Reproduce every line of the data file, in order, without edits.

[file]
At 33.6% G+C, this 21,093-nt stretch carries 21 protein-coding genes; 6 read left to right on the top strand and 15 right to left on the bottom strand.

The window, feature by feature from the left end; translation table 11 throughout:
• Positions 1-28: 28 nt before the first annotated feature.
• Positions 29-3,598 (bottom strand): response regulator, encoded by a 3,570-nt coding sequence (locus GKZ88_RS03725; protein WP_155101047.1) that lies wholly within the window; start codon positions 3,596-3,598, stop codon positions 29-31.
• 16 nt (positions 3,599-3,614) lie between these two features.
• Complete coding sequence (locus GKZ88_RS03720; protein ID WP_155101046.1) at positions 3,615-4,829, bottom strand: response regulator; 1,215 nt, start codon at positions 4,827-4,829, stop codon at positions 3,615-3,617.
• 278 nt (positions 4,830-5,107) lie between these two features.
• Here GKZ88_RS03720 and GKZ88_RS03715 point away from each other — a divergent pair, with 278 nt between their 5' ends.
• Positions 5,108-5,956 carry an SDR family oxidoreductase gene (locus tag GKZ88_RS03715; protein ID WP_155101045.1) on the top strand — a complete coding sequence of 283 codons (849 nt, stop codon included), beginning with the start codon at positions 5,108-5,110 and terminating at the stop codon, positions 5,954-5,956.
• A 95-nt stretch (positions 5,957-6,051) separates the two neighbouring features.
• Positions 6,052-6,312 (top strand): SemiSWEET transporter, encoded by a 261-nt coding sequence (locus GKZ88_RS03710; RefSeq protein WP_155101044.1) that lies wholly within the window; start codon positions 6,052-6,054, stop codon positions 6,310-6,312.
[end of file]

At 33.6% G+C, this 21,093-nt stretch carries 21 protein-coding genes; 6 read left to right on the top strand and 15 right to left on the bottom strand.

The window, feature by feature from the left end; translation table 11 throughout:
• Positions 1-28: 28 nt before the first annotated feature.
• Positions 29-3,598 (bottom strand): response regulator, encoded by a 3,570-nt coding sequence (locus GKZ88_RS03725; protein WP_155101047.1) that lies wholly within the window; start codon positions 3,596-3,598, stop codon positions 29-31.
• 16 nt (positions 3,599-3,614) lie between these two features.
• Complete coding sequence (locus GKZ88_RS03720; protein ID WP_155101046.1) at positions 3,615-4,829, bottom strand: response regulator; 1,215 nt, start codon at positions 4,827-4,829, stop codon at positions 3,615-3,617.
• 278 nt (positions 4,830-5,107) lie between these two features.
• Here GKZ88_RS03720 and GKZ88_RS03715 point away from each other — a divergent pair, with 278 nt between their 5' ends.
• Positions 5,108-5,956 carry an SDR family oxidoreductase gene (locus tag GKZ88_RS03715; protein ID WP_155101045.1) on the top strand — a complete coding sequence of 283 codons (849 nt, stop codon included), beginning with the start codon at positions 5,108-5,110 and terminating at the stop codon, positions 5,954-5,956.
• A 95-nt stretch (positions 5,957-6,051) separates the two neighbouring features.
• Positions 6,052-6,312 (top strand): SemiSWEET transporter, encoded by a 261-nt coding sequence (locus GKZ88_RS03710; RefSeq protein WP_155101044.1) that lies wholly within the window; start codon positions 6,052-6,054, stop codon positions 6,310-6,312.